Tag Archives: compressor

Where to Find a New Gasket For a Harbor Freight 2-1/2 Gallon Paint Tank (Item 66839) – TCP Global Has Them On Amazon!

Folks, I’ve used Harbor Freight 2.5 gallon paint pots (HF Item 66839) for years to pressure cast grips. I read fear-mongering stories on the Internet where folks are scared of them blowing up. You know what? They’re safe as long as you stay within their pressure rating and I know what I’m talking about. I’ve used my tanks through thousands of duty cycles at 60 PSI with no major problems.

There is a headache though – the cheap gaskets the tanks come with either don’t last or are a bear to seal. It used to be you had to make your own replacement gaskets or try to repair what you had but now there is an awesome ready-to-go quality gasket you can buy.

Here’s the lid of one of my modified tanks. You can see remnants of blue RTV everywhere from past fixes. The OEM gaskets are thin and don’t always seal very easily. I keep a wrench by make tanks to crank down the lids the last bit if there are air leaks after pressurizing.
There’s the failure. In the past I would have filled that with RTV and let it cure for 24 hours. I don’t do that any more – I replaced this old gasket with the new one I will tell you about shortly.

Enter TCP Global with a solution

I periodically search for stuff I hope somebody will create and sell. That includes these gaskets. It’s been a while since I last looked and the above gasket’s splitting prodded me to check again. It just so happens that TCP Global had ,realized there was a market and was making gaskets better than the original.

How are they better? They are thicker and the durometer (firmness) of the gasket is such that there is a bit of give to get a really good seal. The gasket measures 10-5/16″ for the outside diameter and 9-5/16″ for the inside diameter. It’s also a 1/4″ thick which is great and the dogs (the bolts on top that secure the lid) have enough adjustment to accommodate this thicker gasket.

To cut to the chase, these units fit my pressure tanks perfectly. No more gluing, cutting, etc. These work right out of the box and are way, way better. They also fit a number of other thanks including:

  • TCP GLOBAL Brand 2.5 Gallon Pressure Pot Tanks Systems. Part# PT8310, PT8312 and PT8318
  • Binks or Devilbiss Brand 2.7 Gallon Paint Pressure Pot Tank Systems that use the Devilbiss Part# PT-33 Gasket. Binks Tank Part# 83C-210, 83C-220 and 83C-221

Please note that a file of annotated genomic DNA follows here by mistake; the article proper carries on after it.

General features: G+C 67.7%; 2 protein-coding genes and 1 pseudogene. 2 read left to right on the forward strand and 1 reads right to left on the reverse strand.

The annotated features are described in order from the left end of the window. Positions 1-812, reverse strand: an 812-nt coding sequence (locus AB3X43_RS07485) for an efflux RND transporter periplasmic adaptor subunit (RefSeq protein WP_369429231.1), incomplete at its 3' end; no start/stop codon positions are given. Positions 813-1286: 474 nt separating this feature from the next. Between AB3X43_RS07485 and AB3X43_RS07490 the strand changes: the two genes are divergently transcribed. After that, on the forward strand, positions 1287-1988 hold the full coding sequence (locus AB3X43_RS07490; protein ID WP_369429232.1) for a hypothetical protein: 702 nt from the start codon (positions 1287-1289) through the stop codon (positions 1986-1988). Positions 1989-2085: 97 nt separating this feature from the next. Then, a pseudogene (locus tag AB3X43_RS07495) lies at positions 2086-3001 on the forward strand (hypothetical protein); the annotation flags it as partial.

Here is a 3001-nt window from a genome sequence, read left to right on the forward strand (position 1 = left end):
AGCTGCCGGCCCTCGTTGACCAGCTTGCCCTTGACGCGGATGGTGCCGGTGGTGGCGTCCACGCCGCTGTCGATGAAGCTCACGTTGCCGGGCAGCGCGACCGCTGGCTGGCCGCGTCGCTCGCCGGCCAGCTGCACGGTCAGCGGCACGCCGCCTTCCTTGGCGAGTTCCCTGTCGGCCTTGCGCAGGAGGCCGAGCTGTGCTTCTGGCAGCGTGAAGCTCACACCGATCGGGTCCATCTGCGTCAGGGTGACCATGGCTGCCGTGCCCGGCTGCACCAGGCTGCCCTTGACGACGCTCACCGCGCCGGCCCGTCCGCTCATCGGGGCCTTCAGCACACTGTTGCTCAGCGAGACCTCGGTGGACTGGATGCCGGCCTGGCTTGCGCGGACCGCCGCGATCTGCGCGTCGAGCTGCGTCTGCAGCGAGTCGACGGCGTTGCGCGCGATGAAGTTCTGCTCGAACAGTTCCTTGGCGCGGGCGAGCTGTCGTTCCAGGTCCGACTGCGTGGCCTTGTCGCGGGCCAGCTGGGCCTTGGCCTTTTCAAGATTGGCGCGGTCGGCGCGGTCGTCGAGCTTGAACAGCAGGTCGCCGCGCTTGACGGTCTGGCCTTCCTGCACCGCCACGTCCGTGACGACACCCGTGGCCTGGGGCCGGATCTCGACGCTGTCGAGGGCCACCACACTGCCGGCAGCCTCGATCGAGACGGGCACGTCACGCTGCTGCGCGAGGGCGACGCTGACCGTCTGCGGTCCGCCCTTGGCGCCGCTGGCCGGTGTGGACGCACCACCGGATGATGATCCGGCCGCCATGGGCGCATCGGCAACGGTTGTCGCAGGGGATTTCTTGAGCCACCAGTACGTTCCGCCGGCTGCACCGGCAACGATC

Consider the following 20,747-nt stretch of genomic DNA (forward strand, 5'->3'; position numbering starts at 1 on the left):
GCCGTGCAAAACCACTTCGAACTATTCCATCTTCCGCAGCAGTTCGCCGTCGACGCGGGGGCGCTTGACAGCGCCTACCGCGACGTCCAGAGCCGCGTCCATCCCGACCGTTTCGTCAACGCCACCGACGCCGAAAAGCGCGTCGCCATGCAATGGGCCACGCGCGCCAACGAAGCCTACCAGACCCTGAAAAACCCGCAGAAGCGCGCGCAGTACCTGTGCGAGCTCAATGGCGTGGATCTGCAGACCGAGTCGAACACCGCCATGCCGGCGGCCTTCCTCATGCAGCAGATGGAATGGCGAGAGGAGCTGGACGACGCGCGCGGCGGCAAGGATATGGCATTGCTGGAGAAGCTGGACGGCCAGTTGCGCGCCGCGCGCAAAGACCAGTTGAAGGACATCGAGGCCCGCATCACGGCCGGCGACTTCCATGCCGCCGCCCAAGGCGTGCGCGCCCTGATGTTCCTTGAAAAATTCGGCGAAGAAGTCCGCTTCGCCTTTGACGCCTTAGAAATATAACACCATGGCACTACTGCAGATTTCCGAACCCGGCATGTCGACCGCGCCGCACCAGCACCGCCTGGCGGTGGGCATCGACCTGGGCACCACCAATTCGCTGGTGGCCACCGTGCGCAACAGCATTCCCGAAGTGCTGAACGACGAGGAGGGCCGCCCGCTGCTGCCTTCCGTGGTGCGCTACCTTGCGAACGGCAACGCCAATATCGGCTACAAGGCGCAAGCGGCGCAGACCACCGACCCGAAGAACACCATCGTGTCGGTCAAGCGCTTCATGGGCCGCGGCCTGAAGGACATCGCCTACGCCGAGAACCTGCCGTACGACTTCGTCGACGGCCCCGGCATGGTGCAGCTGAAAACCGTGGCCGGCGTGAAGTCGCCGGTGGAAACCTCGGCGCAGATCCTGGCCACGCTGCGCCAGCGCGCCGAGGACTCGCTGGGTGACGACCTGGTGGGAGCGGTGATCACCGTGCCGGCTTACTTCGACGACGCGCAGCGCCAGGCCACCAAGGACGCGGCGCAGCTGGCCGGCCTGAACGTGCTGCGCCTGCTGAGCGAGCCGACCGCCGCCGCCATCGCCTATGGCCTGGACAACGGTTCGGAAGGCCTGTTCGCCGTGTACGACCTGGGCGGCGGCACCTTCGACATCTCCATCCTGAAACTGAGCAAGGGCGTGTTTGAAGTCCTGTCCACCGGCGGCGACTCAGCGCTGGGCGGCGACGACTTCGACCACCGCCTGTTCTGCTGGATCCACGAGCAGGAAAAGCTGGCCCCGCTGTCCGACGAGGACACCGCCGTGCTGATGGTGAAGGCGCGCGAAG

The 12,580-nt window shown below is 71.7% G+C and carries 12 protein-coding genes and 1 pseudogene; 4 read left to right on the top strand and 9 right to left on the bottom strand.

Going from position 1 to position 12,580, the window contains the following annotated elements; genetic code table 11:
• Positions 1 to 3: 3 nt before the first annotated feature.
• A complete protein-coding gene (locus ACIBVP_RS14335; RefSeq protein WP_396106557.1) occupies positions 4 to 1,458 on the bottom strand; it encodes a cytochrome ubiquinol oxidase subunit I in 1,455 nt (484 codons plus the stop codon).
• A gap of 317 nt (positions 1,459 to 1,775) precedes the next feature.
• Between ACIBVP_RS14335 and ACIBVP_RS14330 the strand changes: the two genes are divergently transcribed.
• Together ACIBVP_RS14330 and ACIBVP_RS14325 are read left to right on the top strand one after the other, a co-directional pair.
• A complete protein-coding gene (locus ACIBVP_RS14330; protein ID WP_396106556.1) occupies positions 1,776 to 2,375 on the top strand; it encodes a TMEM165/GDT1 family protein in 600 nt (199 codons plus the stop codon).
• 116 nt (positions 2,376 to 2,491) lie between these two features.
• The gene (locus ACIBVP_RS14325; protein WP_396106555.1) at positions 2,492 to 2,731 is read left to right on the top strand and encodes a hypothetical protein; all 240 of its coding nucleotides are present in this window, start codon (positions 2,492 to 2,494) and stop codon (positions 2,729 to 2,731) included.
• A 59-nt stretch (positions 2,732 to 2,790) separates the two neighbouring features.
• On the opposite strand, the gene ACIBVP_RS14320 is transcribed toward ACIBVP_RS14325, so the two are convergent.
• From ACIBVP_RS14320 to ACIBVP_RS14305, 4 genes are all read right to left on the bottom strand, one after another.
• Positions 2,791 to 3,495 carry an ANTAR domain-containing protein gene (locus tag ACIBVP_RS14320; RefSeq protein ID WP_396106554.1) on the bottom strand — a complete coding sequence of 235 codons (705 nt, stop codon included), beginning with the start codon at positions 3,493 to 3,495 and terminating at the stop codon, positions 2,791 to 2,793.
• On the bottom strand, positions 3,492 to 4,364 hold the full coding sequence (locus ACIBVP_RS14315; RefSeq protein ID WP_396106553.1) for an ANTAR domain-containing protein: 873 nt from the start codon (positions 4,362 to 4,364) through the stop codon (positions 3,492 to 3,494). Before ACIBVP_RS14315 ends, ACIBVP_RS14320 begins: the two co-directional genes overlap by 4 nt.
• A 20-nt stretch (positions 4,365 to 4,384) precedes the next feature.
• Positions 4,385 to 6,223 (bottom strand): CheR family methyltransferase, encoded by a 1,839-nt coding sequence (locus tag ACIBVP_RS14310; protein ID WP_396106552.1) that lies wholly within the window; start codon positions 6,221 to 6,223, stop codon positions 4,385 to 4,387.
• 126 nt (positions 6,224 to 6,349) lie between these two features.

• Other brands of tanks as well – many are made by the same Chinese factories and use the same size gasket.
Look at the difference! The old gasket has the blue RTV on it and the new one is the much thicker all black gasket.

Installation is a breeze

Literally, pull the old gasket out and push this new one in place. I did not need to do any trimming. When I put the lid back on the tank, I did have to back off the toggle bolts in the dogs (clamps) so that they could pass over the edge of the lid given it’s new taller height but that was literally just backing the off a 1/4″ more or so. Then when I turned the bolts down, the clamping pressure fully seated the gasket and the job was done. I spent more time taking the pictures than I did replacing the gasket and adjusting the bolts!!

Here’s the tank with the new gasket installed. You can see the dogs (clamps) have plenty of adjustment. When I took this photo, I clamped the top down by hand with no wrench and pressurized the tank to 60 PSI – no leaks or problems. Seriously, these gaskets rock.

Here’s the gasket on Amazon:

If you click on the following link, I will get a small referral fee but that is all I get – I had to buy my own gasket and wouldn’t be writing this review if I honestly didn’t think the product was fantastic:

Conclusion

These TCP Global replacement gaskets are awesome. The seal works wonderfully and I can just tighten the lid down by hand now – no more wrenching. If you have a tank these gaskets will fit, I highly recommend them.


Note, I have to buy all of my parts – nothing here was paid for by sponsors, etc. I do make a small amount if you click on an ad and buy something but that is it. You’re getting my real opinion on stuff.

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How To Run Oil-Lubricated Air Compressors in Cold Weather & Not Trip Breakers

Folks, my shop is unheated and the space where my 60 gallon oil lubricated Ingersoll Rand (IR) 2340L5-V sits can get well below freezing – sometimes even well under 20F. That presents a challenge because the lubricating oil gets thicker as it gets colder and this puts more and more of a load on the motor to start. What usually results is a tripped breaker -I know my 30amp breaker would trip regularly until I took some corrective actions.

One option you can run with is to run variable weight thinner synthetic oil in the winter. I don’t want to run into issues with my pump so I stick with IR straight weight compressor oil so I’m not really keen on doing that. There are guys who will disagree with me and that’s why I point out the option.